I worked on this challenge with @hanyone and @castor91, but at the end @rpaleari solved it with the old but gold (smart) brute force.

The program is very simple: it has 6 functions named `up`, `down`, `left`, `right`, `a`, `b` that change in some ways a global `state` variable and a `check` one. Moreover, the `a` function is the one that outputs the final flag.

The binary asks for one character at a time, calling `up` if the char is ‘u’, `down` if the char is ‘d’ and so on. On each inserted char the value of the `state` variable is inserted in a global buffer. That’s the same buffer that is XORed with the encrypted flag. So we just need to find the right sequence of functions that changes the state in the right way.

Let’s see what those functions look like:

``````def up(state, check, pos, cross_pos):
check ^= state
buffer[pos] = state
pos = (pos + 1) % 33
state *= 3 # each function changes the state in a different way
return (state, check, pos, cross_pos)

...

def a(state, check, pos, cross_pos):
check ^= state
buffer[pos] = state
pos = (pos + 1) % 33
state = (state * 16) | (state >> 4)
if cross[cross_pos] == check:
check = 0
cross_pos += 1
if pos > 29:
return print_flag()
``````

First thing I thought was to use Z3. How to write the right constraints? We can think about it as an array of `check` variables and an array of `state` variables that represent the check/state variable at the i-th char.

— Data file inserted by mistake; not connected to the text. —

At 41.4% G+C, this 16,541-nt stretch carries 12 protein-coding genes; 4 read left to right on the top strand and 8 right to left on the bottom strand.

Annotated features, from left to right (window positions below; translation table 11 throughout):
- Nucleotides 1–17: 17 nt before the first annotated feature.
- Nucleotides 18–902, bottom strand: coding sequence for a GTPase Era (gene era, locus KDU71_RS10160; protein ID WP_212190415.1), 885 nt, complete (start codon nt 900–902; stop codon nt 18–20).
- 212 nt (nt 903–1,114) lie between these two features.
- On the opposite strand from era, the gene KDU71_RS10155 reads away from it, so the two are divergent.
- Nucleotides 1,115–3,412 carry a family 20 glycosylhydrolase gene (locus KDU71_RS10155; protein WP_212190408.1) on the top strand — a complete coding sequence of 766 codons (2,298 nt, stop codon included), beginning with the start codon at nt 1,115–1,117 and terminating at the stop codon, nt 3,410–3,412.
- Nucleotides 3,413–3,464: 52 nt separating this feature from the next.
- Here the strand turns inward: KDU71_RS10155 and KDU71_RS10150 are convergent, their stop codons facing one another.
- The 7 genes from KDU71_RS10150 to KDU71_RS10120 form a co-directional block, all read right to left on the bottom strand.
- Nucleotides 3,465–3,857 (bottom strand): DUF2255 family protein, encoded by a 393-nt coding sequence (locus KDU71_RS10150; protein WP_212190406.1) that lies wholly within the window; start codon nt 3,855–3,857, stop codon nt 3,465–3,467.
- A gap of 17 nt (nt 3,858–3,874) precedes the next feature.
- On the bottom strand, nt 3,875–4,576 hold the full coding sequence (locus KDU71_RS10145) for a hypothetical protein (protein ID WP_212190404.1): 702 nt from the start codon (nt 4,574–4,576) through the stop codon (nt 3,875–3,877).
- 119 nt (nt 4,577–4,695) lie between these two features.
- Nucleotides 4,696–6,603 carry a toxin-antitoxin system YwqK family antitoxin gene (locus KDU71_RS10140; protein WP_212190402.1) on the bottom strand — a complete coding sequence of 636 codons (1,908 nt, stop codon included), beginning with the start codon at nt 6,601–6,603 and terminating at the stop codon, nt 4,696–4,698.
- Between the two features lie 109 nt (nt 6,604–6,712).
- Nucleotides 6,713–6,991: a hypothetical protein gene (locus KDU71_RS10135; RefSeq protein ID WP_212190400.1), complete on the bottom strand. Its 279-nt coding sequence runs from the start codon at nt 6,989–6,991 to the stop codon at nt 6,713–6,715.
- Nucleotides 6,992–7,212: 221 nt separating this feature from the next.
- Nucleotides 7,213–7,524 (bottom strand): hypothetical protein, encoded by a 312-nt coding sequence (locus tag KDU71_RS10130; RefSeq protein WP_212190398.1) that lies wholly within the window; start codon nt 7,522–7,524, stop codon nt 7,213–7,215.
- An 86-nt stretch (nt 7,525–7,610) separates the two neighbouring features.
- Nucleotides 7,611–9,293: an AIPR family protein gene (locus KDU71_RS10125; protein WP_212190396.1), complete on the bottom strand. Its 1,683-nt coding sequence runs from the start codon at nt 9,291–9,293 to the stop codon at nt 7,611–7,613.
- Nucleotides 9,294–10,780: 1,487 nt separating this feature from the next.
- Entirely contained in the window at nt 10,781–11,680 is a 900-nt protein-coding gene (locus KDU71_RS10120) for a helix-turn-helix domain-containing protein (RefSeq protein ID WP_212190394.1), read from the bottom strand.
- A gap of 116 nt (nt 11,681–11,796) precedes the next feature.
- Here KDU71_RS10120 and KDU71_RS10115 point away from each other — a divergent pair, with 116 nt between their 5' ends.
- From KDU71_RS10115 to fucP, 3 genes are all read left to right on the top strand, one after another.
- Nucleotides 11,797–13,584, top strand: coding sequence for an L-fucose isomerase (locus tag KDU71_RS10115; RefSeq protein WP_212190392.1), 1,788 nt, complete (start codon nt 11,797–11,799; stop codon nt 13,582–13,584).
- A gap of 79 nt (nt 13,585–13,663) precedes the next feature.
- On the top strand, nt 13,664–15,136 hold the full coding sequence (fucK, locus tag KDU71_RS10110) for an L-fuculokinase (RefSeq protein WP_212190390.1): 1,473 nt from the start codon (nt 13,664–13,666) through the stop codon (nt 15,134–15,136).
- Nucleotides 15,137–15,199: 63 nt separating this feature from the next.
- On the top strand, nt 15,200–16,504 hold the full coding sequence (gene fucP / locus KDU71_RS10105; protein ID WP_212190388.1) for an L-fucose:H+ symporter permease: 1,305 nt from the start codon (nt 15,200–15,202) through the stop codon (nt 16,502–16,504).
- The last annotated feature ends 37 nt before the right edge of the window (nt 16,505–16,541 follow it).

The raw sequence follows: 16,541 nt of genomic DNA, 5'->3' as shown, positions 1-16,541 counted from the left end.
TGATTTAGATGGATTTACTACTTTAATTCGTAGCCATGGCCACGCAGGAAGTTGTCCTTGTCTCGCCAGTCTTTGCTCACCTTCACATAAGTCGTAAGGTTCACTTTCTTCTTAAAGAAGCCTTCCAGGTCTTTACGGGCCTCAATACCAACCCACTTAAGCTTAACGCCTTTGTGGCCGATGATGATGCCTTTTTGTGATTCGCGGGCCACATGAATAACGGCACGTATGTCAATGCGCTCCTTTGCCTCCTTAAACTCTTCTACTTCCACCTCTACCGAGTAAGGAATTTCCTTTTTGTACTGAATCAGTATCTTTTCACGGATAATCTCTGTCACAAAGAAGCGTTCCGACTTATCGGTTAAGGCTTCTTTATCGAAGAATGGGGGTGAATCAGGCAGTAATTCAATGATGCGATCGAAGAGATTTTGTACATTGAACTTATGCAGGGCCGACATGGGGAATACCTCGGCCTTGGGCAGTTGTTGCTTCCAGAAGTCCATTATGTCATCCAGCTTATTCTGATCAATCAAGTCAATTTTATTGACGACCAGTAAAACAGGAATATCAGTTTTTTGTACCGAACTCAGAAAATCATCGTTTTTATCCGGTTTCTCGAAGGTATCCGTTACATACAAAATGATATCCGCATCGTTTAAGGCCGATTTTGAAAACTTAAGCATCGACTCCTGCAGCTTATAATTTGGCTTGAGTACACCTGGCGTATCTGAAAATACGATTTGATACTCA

`check` changes (almost) always in the same way:

``````xor_check = check[i] == check[i - 1] ^ state[i - 1]
``````

Instead `state` can be changed in 6 different ways, depending on the character you write (u, d, l, r, a, b):

``````state[i] == (state[i-1] * 3) # up
state[i] == (state[i-1] >> 1) * 8) - (state[i-1] >> 1) # down
state[i] == (state[i-1] * 2) # left
state[i] == (state[i-1] >> 3)) | (state[i-1]*32) # right
state[i] == (state[i-1] * 16) | (state[i-1] >> 4) # a
state[i] == ~(state[i-1]) # b
``````

`cross_ptr` always remains the same as the previous value, except in some cases when you press ‘a’, in particular when the check `cross[cross_pos] == check` is satisfied.

Notice that `state[i] ^ flag[i]` should give us our real flag, so we can add some constraints to make this value printable and also specify that the first four chars have to be “CTF{“ and the last one “}”. We can also specify that the last function to be executed has to be ‘a’, by specifying what should be the value of `state[len(flag)]`.

At this point I ran my script expecting to find the flag soon, but I had many problems… I spent a lot of time trying to debug it, giving up after a while. Luckily another member of our team was able to solve the chal by bruteforcing.

After the competition I’ve chosen to look again at my approach and I’ve rewritten and rechecked all constraints again, but still nothing. Only after a while I have realized what a big mistake I made… Looking at the disassembly of the functions you can see that many of them are using the SHR instruction, which is a logical shift to the right. Python and z3 use, instead, the arithmetical right shift.

Indeed, fixing my constraints (and my python script) to use the logical shift, I was able to get the flag quickly.

Files for this challenge can be found here.

Written on April 30, 2016